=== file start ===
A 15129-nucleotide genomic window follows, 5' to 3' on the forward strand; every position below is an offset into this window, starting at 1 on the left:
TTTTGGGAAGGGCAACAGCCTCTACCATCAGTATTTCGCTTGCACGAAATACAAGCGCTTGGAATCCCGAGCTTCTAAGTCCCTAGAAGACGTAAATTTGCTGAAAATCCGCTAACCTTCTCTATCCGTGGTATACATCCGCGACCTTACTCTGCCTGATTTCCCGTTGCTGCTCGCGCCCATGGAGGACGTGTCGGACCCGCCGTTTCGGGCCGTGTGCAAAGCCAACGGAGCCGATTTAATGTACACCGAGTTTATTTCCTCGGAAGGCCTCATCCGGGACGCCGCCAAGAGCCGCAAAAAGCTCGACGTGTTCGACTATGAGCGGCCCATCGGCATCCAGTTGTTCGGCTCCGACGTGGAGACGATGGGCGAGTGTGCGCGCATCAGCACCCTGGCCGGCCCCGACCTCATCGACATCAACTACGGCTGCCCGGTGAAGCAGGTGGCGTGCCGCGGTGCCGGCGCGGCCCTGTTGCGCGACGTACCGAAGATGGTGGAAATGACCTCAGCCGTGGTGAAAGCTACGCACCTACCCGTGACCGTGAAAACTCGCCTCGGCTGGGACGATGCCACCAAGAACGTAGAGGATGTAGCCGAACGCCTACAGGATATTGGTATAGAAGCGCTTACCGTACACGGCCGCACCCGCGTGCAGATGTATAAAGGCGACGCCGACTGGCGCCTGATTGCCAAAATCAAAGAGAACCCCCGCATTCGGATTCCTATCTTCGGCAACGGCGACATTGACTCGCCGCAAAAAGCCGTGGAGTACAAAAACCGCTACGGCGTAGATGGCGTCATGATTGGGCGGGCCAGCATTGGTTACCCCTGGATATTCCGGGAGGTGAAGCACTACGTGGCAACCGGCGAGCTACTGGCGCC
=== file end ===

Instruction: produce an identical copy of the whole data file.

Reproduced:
A 15129-nucleotide genomic window follows, 5' to 3' on the forward strand; every position below is an offset into this window, starting at 1 on the left:
TTTTGGGAAGGGCAACAGCCTCTACCATCAGTATTTCGCTTGCACGAAATACAAGCGCTTGGAATCCCGAGCTTCTAAGTCCCTAGAAGACGTAAATTTGCTGAAAATCCGCTAACCTTCTCTATCCGTGGTATACATCCGCGACCTTACTCTGCCTGATTTCCCGTTGCTGCTCGCGCCCATGGAGGACGTGTCGGACCCGCCGTTTCGGGCCGTGTGCAAAGCCAACGGAGCCGATTTAATGTACACCGAGTTTATTTCCTCGGAAGGCCTCATCCGGGACGCCGCCAAGAGCCGCAAAAAGCTCGACGTGTTCGACTATGAGCGGCCCATCGGCATCCAGTTGTTCGGCTCCGACGTGGAGACGATGGGCGAGTGTGCGCGCATCAGCACCCTGGCCGGCCCCGACCTCATCGACATCAACTACGGCTGCCCGGTGAAGCAGGTGGCGTGCCGCGGTGCCGGCGCGGCCCTGTTGCGCGACGTACCGAAGATGGTGGAAATGACCTCAGCCGTGGTGAAAGCTACGCACCTACCCGTGACCGTGAAAACTCGCCTCGGCTGGGACGATGCCACCAAGAACGTAGAGGATGTAGCCGAACGCCTACAGGATATTGGTATAGAAGCGCTTACCGTACACGGCCGCACCCGCGTGCAGATGTATAAAGGCGACGCCGACTGGCGCCTGATTGCCAAAATCAAAGAGAACCCCCGCATTCGGATTCCTATCTTCGGCAACGGCGACATTGACTCGCCGCAAAAAGCCGTGGAGTACAAAAACCGCTACGGCGTAGATGGCGTCATGATTGGGCGGGCCAGCATTGGTTACCCCTGGATATTCCGGGAGGTGAAGCACTACGTGGCAACCGGCGAGCTACTGGCGCC